An RNA degradosome assembly in Caulobacter crescentus.

Hardwick SW, Chan VS, Broadhurst RW, Luisi BF - Nucleic Acids Res. (2010)

Cell-cycle variation of RNase E. (Top) Representative western blots of RNase E, PNPase, aconitase and FliF protein abundance during the cell division cycle. The two maxima of RNase E abundance are marked at the top with +. (Bottom) Cartoon representation of the stages of C. crescentus cell division.
© Copyright Policy - creative-commons
Related In: Results  -  Collection

License
Show All Figures
getmorefigures.php?uid=PMC3045602&req=5

Figure 6: Cell-cycle variation of RNase E. (Top) Representative western blots of RNase E, PNPase, aconitase and FliF protein abundance during the cell division cycle. The two maxima of RNase E abundance are marked at the top with +. (Bottom) Cartoon representation of the stages of C. crescentus cell division.
Mentions: The abundance of degradosome components during the cell division cycle was monitored in a synchronous C. crescentus culture by western blotting. A pattern of variation in the abundance of RNase E was apparent, with two distinct maxima: first at the point of differentiation between swarmer and stalked cell forms (∼30 min), and also prior to cell division (∼100 min). Strikingly, following the differentiation between swarmer and stalked forms the apparent level of RNase E in the cell drops to approximately one-third of the maximum amount, before returning to near-peak levels at the point of cell division (Figure 6). The same synchronous cell cultures were probed with an antibody against the flagellar protein FliF, and the expected loss of signal for FliF following the differentiation from swarmer to stalked cells, before peaking again towards the end of the cell division cycle, confirmed that the cultures were successfully synchronized.Figure 6.

Bottom Line: These recognition 'microdomains' punctuate structurally an extensive region that is otherwise predicted to be natively disordered.Finally, we observe that the abundance of RNase E varies through the cell cycle, with maxima at morphological differentiation and cell division.This variation may contribute to the program of gene expression during cell division.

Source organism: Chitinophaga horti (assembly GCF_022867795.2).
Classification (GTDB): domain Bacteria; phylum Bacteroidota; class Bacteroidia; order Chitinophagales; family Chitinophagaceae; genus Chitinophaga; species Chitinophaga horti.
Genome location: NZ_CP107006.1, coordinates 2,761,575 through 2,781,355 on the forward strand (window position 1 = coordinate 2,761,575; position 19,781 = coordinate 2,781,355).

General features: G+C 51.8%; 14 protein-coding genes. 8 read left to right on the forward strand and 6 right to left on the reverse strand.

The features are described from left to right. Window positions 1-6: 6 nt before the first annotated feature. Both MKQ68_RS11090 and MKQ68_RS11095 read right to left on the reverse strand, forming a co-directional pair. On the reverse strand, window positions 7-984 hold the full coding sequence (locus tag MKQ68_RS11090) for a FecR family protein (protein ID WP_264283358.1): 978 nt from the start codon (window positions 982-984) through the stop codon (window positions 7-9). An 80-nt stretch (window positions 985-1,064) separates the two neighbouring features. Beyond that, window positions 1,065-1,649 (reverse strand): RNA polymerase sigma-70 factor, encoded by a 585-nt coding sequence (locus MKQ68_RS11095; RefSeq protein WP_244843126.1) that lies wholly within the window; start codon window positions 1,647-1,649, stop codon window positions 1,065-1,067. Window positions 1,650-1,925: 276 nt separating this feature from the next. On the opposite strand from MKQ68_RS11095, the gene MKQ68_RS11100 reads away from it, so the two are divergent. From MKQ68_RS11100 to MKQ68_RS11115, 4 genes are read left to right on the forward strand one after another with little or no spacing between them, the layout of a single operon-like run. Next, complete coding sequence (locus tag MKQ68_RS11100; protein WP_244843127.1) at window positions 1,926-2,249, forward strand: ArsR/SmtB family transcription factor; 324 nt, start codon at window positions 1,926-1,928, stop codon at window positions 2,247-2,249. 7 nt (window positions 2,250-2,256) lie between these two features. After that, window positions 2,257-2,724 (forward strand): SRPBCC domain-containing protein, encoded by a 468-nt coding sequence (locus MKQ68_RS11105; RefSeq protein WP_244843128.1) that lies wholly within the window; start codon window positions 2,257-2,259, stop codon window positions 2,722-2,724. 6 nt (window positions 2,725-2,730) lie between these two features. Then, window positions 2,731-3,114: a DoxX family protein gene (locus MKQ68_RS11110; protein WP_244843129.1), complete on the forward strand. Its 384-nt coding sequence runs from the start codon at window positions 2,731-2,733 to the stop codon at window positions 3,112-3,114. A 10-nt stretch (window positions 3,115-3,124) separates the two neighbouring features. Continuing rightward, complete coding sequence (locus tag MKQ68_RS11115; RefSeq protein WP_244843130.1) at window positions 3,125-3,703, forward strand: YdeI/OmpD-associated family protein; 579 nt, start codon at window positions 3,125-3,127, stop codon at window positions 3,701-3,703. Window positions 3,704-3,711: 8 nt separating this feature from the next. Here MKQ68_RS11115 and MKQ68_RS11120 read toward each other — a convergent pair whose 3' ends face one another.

View Article: PubMed Central - PubMed

Affiliation: Department of Biochemistry, University of Cambridge, Tennis Court Road, Cambridge CB2 1GA, UK.

ABSTRACT
In many bacterial species, the multi-enzyme RNA degradosome assembly makes key contributions to RNA metabolism. Powering the turnover of RNA and the processing of structural precursors, the RNA degradosome has differential activities on a spectrum of transcripts and contributes to gene regulation at a global level. Here, we report the isolation and characterization of an RNA degradosome assembly from the α-proteobacterium Caulobacter crescentus, which is a model organism for studying morphological development and cell-cycle progression. The principal components of the C. crescentus degradosome are the endoribonuclease RNase E, the exoribonuclease polynucleotide phosphorylase (PNPase), a DEAD-box RNA helicase and the Krebs cycle enzyme aconitase. PNPase and aconitase associate with specific segments in the C-terminal domain of RNase E that are predicted to have structural propensity. These recognition 'microdomains' punctuate structurally an extensive region that is otherwise predicted to be natively disordered. Finally, we observe that the abundance of RNase E varies through the cell cycle, with maxima at morphological differentiation and cell division. This variation may contribute to the program of gene expression during cell division.

Show MeSH
Related in: MedlinePlus